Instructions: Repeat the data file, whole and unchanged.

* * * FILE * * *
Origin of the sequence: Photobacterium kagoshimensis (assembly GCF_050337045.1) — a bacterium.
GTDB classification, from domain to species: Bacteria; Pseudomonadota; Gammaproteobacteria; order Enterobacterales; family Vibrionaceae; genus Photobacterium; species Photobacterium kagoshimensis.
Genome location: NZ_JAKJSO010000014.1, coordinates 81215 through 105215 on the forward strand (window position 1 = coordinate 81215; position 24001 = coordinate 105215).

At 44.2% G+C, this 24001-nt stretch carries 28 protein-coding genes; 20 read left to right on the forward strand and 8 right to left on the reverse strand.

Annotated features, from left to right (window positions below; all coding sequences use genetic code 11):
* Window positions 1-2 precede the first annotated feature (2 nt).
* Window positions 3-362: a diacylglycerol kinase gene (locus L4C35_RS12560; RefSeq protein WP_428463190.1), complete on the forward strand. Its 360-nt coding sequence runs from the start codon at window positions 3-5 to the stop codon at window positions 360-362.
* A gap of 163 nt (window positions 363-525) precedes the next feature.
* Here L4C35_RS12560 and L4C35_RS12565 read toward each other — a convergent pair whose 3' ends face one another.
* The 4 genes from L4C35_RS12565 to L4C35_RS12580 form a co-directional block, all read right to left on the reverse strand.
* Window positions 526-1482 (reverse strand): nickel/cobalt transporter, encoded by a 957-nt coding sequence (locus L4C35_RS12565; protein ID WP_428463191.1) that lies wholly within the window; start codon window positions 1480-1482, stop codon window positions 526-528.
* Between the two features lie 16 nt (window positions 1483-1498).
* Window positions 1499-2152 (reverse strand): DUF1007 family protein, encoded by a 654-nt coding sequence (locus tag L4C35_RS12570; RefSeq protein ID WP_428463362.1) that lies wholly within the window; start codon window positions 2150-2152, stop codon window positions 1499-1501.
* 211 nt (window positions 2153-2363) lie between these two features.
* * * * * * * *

Origin of the sequence: Photobacterium kagoshimensis (assembly GCF_050337045.1) — a bacterium.
GTDB classification, from domain to species: Bacteria; Pseudomonadota; Gammaproteobacteria; order Enterobacterales; family Vibrionaceae; genus Photobacterium; species Photobacterium kagoshimensis.
Genome location: NZ_JAKJSO010000014.1, coordinates 81215 through 105215 on the forward strand (window position 1 = coordinate 81215; position 24001 = coordinate 105215).

At 44.2% G+C, this 24001-nt stretch carries 28 protein-coding genes; 20 read left to right on the forward strand and 8 right to left on the reverse strand.

Annotated features, from left to right (window positions below; all coding sequences use genetic code 11):
* Window positions 1-2 precede the first annotated feature (2 nt).
* Window positions 3-362: a diacylglycerol kinase gene (locus L4C35_RS12560; RefSeq protein WP_428463190.1), complete on the forward strand. Its 360-nt coding sequence runs from the start codon at window positions 3-5 to the stop codon at window positions 360-362.
* A gap of 163 nt (window positions 363-525) precedes the next feature.
* Here L4C35_RS12560 and L4C35_RS12565 read toward each other — a convergent pair whose 3' ends face one another.
* The 4 genes from L4C35_RS12565 to L4C35_RS12580 form a co-directional block, all read right to left on the reverse strand.
* Window positions 526-1482 (reverse strand): nickel/cobalt transporter, encoded by a 957-nt coding sequence (locus L4C35_RS12565; protein ID WP_428463191.1) that lies wholly within the window; start codon window positions 1480-1482, stop codon window positions 526-528.
* Between the two features lie 16 nt (window positions 1483-1498).
* Window positions 1499-2152 (reverse strand): DUF1007 family protein, encoded by a 654-nt coding sequence (locus tag L4C35_RS12570; RefSeq protein ID WP_428463362.1) that lies wholly within the window; start codon window positions 2150-2152, stop codon window positions 1499-1501.
* 211 nt (window positions 2153-2363) lie between these two features.